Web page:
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25 signs that you were a conservation child of the 90’s

The 90’s were a big decade for the environmental movement. The media landscape was filled with environmentally-themed programming. Major laws in the US and internationally were passed to protect the planet. Formative events galvanized, diversified, and sometimes radicalized the conservation community. And, like many other of our generation, we came of age right in the middle of it.

Here are 25 signs that your laid the foundation for your environmental ethic squarely in the 1990’s. Happy Holidays from Southern Fried Science.

1. Captain Planet taught us that “The Power is Yours!”


You knew this would be on the list, so let’s get it out of the way. Moving on.

2. Your “save the whale” media looked like this:


3. You remember when there was slightly more than 5 billion of us.


And you remember the roll-over to 6 billion.

4. The biggest environmental crisis of your childhood was the hole in the Ozone layer.


And it’s still one of the biggest success stories in international environmental cooperation.

5. You gave swordfish a break.


6.Your friends never knew if you were pumped about pandas or Hulkamania.




Hollywood Hogan was the best heel. WWF.

Seriously, why was there never a World Wildlife Fund/World Wrestling Federation Sustainability Smackdown?

7. You get the Exxon jokes in Waterworld.


Old Saint Joe. Scene from Waterworld.

The Valdez oil spill happened 25 years ago next June.

8. You’re still upset about the “new” Woodsy Owl.

Give a hoot, don't pollute!

Give a hoot, don’t pollute!

Give a hoot, don't blink, blink and you're dead.

Give a hoot, don’t… blink, blink and you’re dead.

9. You owned more than 1 pair of Teva’s.



And you’ve obnoxiously corrected people who pronounce it TEE-vah.

10. You remember when Avatar was called Fern Gully.


11. Bald Eagles were still endangered.


12. Baiji Dolphins were still extant.

Photo from Baiji.org.

Photo from Baiji.org.

13. The best part of SeaQuest DSV was Bob Ballard.

SeaQuest DSV season 1 cast, sans Ballard.

SeaQuest DSV season 1 cast, sans Ballard.

14. You had a big green box of Wildlife Treasury Cards and you loved it.

Technically they were released in the 80’s,  but they were definitely still a big thing when I was 6.

15. Taking 2 years to go live in a tree still seems perfectly reasonable.


16. You remember when cap-and-trade was the darling of conservatives.

President Reagan, the godfather of Cap and Trade. Source: AP

President Reagan, the godfather of Cap and Trade. Source: AP

Has anyone measured Cronbach’s alpha on the GOP?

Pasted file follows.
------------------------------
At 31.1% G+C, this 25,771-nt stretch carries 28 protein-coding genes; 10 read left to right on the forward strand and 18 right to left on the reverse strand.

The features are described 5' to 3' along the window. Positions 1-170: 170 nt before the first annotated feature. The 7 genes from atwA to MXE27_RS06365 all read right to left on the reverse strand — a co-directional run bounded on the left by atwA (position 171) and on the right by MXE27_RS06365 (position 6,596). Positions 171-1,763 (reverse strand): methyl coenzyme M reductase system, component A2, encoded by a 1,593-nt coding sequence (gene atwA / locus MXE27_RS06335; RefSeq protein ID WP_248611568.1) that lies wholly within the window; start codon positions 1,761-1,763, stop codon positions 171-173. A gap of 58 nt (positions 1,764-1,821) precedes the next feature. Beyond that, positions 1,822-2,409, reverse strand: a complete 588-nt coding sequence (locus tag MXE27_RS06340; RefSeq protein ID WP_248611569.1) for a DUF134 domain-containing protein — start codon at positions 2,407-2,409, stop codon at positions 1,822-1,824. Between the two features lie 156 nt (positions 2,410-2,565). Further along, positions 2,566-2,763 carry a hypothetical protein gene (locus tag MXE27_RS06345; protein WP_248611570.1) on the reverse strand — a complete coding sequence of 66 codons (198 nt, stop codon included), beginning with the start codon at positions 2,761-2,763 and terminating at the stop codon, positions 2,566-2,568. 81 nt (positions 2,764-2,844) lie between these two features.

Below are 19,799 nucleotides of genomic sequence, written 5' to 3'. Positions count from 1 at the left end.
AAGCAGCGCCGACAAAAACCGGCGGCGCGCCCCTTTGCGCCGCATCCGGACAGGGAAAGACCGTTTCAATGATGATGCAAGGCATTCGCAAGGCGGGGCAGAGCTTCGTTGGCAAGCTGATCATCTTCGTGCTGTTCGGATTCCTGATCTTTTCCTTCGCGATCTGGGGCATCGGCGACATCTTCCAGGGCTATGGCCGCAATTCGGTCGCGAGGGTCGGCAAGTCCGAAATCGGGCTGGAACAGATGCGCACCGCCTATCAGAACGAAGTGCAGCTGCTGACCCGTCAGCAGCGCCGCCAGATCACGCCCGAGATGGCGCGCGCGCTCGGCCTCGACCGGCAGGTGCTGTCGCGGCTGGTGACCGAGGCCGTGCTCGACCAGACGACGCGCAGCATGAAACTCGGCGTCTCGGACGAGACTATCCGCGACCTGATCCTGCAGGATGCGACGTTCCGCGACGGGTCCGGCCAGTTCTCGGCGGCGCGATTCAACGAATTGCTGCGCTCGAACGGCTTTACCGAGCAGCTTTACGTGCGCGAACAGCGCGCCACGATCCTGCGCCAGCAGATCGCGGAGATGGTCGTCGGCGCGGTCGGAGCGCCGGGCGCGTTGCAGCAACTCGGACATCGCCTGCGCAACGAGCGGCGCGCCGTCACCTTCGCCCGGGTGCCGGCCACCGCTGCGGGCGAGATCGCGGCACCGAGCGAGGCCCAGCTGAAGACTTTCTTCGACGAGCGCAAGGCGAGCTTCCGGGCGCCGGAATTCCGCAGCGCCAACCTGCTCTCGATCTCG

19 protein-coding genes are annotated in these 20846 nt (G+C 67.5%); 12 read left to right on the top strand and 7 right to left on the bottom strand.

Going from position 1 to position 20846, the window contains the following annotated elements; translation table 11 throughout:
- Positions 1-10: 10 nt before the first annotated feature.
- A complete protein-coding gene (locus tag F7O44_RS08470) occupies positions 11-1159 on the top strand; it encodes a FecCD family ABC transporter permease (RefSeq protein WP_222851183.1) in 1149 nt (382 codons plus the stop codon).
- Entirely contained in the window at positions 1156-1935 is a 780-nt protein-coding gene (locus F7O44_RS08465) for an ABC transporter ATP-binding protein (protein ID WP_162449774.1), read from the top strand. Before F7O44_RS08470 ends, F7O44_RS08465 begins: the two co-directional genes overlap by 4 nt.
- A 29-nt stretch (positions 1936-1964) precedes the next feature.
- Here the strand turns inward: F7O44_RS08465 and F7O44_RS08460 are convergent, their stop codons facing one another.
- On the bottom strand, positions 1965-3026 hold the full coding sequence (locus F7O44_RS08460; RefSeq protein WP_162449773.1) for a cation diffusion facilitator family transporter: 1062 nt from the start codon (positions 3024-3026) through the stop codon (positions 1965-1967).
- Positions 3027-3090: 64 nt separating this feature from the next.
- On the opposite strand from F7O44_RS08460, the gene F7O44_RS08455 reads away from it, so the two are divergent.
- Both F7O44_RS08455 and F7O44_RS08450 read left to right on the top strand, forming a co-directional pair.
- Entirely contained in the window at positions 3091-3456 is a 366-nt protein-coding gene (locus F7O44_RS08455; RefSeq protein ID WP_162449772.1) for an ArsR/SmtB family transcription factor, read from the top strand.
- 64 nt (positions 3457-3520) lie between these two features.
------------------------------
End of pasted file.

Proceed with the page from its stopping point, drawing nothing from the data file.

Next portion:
17. You still have a copy of A Field Guide to Monkeywrenching.

18. You no longer think “painting a submarine to look like an orca and using it to chase gray whales” is Sea Shepherd’s Least Well-Thought-Out Plan.

There are zero picture of this thing in the water. Image from http://imulead.com/tolimared/concretesubmarine/anuncios/bg/

There are zero pictures of this thing in the water. Image from http://imulead.com/tolimared/concretesubmarine/anuncios/bg/

19. Your tuna was suddenly Dolphin-safe.


And that wasn’t necessarily a good thing.

20. Egregious greenwashing hadn’t yet rendered eco-labels meaningless. 

Are you kidding me with this, Raid?

Are you kidding me with this, Raid?

21. You still can’t get over how bad the clipart was on the plan to ban shark finning in US waters. 


22. You can still recite the intro monologue from Swamp Thing.

Why hasn’t this got a big-budget reboot yet?

23. You cheered when the UN killed drift nets. 

Shark in an illegal drift net. Photo by Seawatch.

Shark in an illegal drift net. Photo by Seawatch.

And now we’re haunted by ghost nets.

24. The series finale of Dinosaurs might be the greatest three-minute summary of the value of the precautionary principle, ever.

25. You remember the exact moment when all of the optimism, the idealism, the seemingly limitless potential that characterized the spirit of conservation in the 1990’s, died:

Screen capture of CNN announcing that the supreme court has terminated the recount in the 2000 Bush/Gore election.

Andrew David Thaler is the author of the maritime science fiction adventure, Fleet.

Deep-sea biologist, population/conservation geneticist, backyard farm advocate. The deep sea is Earth's last great wilderness.

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